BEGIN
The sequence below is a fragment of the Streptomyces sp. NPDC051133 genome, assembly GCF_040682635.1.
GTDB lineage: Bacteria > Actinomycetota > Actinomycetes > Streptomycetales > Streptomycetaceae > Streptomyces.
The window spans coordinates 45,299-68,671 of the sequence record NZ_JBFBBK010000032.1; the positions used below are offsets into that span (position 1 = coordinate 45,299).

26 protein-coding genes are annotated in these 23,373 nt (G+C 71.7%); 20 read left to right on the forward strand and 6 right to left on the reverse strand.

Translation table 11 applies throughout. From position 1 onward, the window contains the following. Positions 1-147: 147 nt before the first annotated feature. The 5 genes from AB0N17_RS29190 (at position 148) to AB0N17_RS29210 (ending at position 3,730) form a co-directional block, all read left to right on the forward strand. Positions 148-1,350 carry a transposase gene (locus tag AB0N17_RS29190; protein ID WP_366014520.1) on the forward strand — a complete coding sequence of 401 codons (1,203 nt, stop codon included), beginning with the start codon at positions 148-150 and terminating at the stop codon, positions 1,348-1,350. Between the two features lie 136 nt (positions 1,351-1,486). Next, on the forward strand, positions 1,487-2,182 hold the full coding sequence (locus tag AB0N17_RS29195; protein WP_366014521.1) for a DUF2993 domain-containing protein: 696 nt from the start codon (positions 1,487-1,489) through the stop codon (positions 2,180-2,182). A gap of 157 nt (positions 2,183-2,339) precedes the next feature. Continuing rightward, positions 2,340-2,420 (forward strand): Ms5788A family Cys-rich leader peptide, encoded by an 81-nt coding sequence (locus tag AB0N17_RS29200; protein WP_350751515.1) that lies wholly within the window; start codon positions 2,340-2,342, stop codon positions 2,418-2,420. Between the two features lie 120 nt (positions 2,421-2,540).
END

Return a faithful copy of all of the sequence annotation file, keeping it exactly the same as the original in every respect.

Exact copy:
The sequence below is a fragment of the Streptomyces sp. NPDC051133 genome, assembly GCF_040682635.1.
GTDB lineage: Bacteria > Actinomycetota > Actinomycetes > Streptomycetales > Streptomycetaceae > Streptomyces.
The window spans coordinates 45,299-68,671 of the sequence record NZ_JBFBBK010000032.1; the positions used below are offsets into that span (position 1 = coordinate 45,299).

26 protein-coding genes are annotated in these 23,373 nt (G+C 71.7%); 20 read left to right on the forward strand and 6 right to left on the reverse strand.

Translation table 11 applies throughout. From position 1 onward, the window contains the following. Positions 1-147: 147 nt before the first annotated feature. The 5 genes from AB0N17_RS29190 (at position 148) to AB0N17_RS29210 (ending at position 3,730) form a co-directional block, all read left to right on the forward strand. Positions 148-1,350 carry a transposase gene (locus tag AB0N17_RS29190; protein ID WP_366014520.1) on the forward strand — a complete coding sequence of 401 codons (1,203 nt, stop codon included), beginning with the start codon at positions 148-150 and terminating at the stop codon, positions 1,348-1,350. Between the two features lie 136 nt (positions 1,351-1,486). Next, on the forward strand, positions 1,487-2,182 hold the full coding sequence (locus tag AB0N17_RS29195; protein WP_366014521.1) for a DUF2993 domain-containing protein: 696 nt from the start codon (positions 1,487-1,489) through the stop codon (positions 2,180-2,182). A gap of 157 nt (positions 2,183-2,339) precedes the next feature. Continuing rightward, positions 2,340-2,420 (forward strand): Ms5788A family Cys-rich leader peptide, encoded by an 81-nt coding sequence (locus tag AB0N17_RS29200; protein WP_350751515.1) that lies wholly within the window; start codon positions 2,340-2,342, stop codon positions 2,418-2,420. Between the two features lie 120 nt (positions 2,421-2,540).